In a study conducted by Heller Machine Tools, the machine tool OEM compared four approaches for machining a gray iron wind turbine rotor hub. The approaches involved a plain table horizontal boring mill, a rotary table horizontal boring mill, a rotary table horizontal boring mill with table changer, and a horizontal CNC machining center. Assumptions included three shifts at 70 percent efficiency, 1,200 units per year, and that all machines use the same tooling, machining feedrates and cutting speeds.

What Heller found was that, of the horizontal boring mills, the machine with the table changer offered the best combination of handling and machining times. However, a shop would need at least three such machines to match the desired level of production, and it would take four plain table machines to get the annual production done. Also, the machines would require five operations and part handling time between each operation, while the spindle stood idle, to complete the work on a rotor hub.

“The large-capacity CNC horizontal machining center delivered the shortest machining cycle time by far and nearly zero part-handling time, owing to the fact that part handling is done outside the machine’s work envelope, on the automatic pallet changer and while the spindle is working. And only two CNC machining centers are required to accomplish the rotor hub production needed. Machining center cycle times are one-third less than the horizontal boring mill, and setup times are less than 12.5 percent of the time required for the plain table horizontal boring mill. Spindle cutting time is over 84 percent of the overall cycle time with the CNC machining center, as compared with only 45 percent with the plain table horizontal boring mill, 64 percent with the machine with a table changer,” explained Vincent Trampus of Heller Machine Tools.

Combined Advantages
Some machine designs for wind turbine parts combine the advantages of different types of machines. For example, the You Ji HMC-1000BP from Absolute Machine Tools Inc. merges the benefits of a horizontal machining center with those of a boring mill. The heavy-duty cutting, high-accuracy machine tips the scales at 77,000 lb and features a moving saddle design with a box-in-box structure that reduces moving mass versus a moving column design. It allows for faster accelerations and rapid rates, reported Steve Ortner, president of Absolute Machine Tools.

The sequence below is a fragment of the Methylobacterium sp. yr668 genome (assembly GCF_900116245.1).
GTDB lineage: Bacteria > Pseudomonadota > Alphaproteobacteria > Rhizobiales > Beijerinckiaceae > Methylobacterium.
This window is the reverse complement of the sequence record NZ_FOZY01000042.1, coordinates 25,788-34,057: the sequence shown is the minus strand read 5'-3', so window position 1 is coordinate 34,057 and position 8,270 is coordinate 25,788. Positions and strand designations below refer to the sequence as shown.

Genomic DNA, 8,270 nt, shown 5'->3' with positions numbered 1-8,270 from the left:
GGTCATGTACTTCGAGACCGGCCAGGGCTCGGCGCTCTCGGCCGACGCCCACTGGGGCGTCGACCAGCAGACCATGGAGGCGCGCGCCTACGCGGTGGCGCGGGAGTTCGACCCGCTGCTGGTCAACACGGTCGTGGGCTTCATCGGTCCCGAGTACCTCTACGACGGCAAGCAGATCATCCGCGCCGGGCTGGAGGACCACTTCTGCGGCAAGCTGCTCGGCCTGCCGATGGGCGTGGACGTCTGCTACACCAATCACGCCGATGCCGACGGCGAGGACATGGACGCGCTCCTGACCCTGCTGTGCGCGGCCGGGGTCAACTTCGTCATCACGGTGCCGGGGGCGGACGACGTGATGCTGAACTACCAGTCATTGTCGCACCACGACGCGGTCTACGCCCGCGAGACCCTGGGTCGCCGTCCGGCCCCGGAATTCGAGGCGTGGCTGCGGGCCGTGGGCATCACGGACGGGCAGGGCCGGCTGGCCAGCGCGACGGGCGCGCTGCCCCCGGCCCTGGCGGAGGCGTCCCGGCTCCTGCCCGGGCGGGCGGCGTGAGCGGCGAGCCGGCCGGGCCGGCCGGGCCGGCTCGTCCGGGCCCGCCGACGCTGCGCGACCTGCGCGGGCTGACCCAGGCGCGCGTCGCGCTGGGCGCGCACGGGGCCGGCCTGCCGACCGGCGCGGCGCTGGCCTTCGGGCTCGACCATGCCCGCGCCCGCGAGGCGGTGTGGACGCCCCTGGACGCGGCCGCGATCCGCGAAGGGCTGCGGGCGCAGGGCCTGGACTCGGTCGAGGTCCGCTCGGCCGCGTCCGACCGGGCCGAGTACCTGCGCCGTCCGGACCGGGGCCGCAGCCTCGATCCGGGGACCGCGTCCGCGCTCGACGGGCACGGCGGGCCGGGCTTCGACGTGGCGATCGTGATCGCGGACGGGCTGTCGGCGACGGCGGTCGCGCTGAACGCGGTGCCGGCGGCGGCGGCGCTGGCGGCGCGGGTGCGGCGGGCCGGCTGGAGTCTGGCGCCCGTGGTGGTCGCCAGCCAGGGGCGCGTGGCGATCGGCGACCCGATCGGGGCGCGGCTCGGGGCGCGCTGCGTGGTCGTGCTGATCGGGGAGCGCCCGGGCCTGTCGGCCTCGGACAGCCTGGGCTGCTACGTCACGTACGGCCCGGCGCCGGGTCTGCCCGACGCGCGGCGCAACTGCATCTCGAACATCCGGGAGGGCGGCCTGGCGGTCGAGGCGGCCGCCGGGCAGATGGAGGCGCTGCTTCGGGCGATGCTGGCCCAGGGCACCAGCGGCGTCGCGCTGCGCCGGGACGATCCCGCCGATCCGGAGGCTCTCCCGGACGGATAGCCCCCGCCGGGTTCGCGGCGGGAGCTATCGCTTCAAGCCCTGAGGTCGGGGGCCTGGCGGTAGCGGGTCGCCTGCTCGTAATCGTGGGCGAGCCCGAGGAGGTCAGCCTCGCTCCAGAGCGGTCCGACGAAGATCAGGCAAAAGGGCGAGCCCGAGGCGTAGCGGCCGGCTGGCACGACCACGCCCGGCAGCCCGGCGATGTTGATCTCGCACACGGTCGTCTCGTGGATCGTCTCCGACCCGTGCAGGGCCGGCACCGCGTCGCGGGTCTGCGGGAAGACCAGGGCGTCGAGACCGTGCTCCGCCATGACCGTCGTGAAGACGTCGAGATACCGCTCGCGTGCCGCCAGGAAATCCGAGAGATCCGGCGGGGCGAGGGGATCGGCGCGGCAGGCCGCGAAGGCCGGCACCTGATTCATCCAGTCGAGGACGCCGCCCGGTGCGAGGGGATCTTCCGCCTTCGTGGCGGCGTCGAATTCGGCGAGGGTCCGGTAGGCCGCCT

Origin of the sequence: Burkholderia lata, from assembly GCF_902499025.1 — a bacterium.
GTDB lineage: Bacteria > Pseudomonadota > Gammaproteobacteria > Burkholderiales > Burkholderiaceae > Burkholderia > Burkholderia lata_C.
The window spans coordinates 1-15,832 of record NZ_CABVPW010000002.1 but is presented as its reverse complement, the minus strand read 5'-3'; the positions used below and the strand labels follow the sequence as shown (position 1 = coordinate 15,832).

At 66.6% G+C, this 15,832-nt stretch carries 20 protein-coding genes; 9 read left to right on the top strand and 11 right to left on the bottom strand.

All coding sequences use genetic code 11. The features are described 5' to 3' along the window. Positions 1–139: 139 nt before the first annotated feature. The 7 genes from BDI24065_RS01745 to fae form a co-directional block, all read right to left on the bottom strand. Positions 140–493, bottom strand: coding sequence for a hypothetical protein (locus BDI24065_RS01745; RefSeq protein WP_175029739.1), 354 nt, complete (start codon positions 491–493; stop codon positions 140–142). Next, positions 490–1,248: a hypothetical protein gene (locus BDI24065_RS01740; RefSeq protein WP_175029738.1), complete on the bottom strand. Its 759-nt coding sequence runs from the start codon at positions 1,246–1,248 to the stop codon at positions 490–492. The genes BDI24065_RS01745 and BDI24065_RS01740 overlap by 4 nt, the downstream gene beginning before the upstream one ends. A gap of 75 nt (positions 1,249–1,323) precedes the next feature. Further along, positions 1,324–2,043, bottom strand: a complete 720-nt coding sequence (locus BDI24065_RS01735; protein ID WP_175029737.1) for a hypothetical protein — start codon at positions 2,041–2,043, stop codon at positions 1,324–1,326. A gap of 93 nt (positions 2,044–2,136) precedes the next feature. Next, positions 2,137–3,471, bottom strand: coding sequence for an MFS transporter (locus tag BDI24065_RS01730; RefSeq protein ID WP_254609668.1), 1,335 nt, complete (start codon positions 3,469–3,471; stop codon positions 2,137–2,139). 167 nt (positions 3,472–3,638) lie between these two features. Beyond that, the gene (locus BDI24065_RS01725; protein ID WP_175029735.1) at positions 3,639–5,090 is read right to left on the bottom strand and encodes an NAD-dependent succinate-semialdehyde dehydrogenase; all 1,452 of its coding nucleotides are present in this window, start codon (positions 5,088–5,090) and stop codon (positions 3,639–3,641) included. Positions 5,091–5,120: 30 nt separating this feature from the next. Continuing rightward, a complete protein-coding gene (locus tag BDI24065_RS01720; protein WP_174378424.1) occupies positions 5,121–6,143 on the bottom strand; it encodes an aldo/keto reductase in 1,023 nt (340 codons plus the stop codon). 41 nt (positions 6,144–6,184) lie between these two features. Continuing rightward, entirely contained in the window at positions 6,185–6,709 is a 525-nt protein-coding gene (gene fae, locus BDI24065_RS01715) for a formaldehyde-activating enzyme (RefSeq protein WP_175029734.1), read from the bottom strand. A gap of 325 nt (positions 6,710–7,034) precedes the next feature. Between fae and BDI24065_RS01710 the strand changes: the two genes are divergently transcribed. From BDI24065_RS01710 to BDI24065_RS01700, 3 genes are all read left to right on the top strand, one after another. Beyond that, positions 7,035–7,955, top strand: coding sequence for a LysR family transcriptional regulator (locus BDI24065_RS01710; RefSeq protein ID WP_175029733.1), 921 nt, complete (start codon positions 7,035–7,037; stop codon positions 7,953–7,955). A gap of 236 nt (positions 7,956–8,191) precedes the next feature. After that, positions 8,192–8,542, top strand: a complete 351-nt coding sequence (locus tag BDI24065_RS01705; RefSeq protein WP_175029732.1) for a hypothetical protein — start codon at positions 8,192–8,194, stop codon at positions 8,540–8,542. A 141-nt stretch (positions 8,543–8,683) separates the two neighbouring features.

Main components of a wind turbine nacelle.

Another system that marries the benefits of two machine types for processing wind-turbine components is the Matsuura CUBLEX from Methods Machine Tools Inc. That mill-turn machine joins the capabilities of 5-axis cutting with those of a vertical or horizontal turning lathe.

According to Scott McIver, chairman and vice president of product development at Methods Machine Tools Inc., Matsuura’s 5-axis and turn-mill technology is well suited to complex wind turbine gear sets and knuckles, which can be manufactured in just two operations to eliminate the need for a turning center, and make more accurate parts. There’s also room for as many as 500 tools, which could essentially eliminate the need for a tool room.

“We see 5-axis becoming larger, and the addition of mill turning products in conjunction with 5-axis machining centers growing in size and popularity in complex, lower-volume work that is critical to wind turbines and power generation,” said McIver.

Dr. K. Hiramoto, a vice president of engineering at Mori Seiki, would agree. He said that shops doing wind turbine components not only need 5-axis capability in their machines, but also high torque and large work envelopes.

For wind turbine parts, Mori Seiki will introduce its NMB3650/36100 double-column vertical machine. Five-axis capability comes from the machine’s A,C-axis universal head, while a 3.5-meter work envelope – 3,600 mm between columns – provides room for large parts. The machine also will feature Mori Seiki’s Zero Chip technology that uses a vacuum within the machine spindle to collect and evacuate chips at the cutting tool.

Hiramoto said that double-column machines are often considered slow. However, he indicated that the NMB3650/36100 feeds at 30 meters per minute and sports a chip-to-chip toolchange time of 12 sec.

Doosan Infracore has also introduced a big five-face, doublecolumn bridge mill for wind turbine part machining. A widerthan- usual machine passage width accommodates a 106-in.-wide by 397.6-in.-long table and a load capacity exceeding seven tons.

With a 50-hp spindle, the machine face mills stainless steel at a rate of 35.7 ipm, and cast iron at 44.3 ipm. The machine’s table moves along four guideways that equalize load distribution, while a roller-bearing pack assembly beneath the table and a slide bearing further absorb vibration.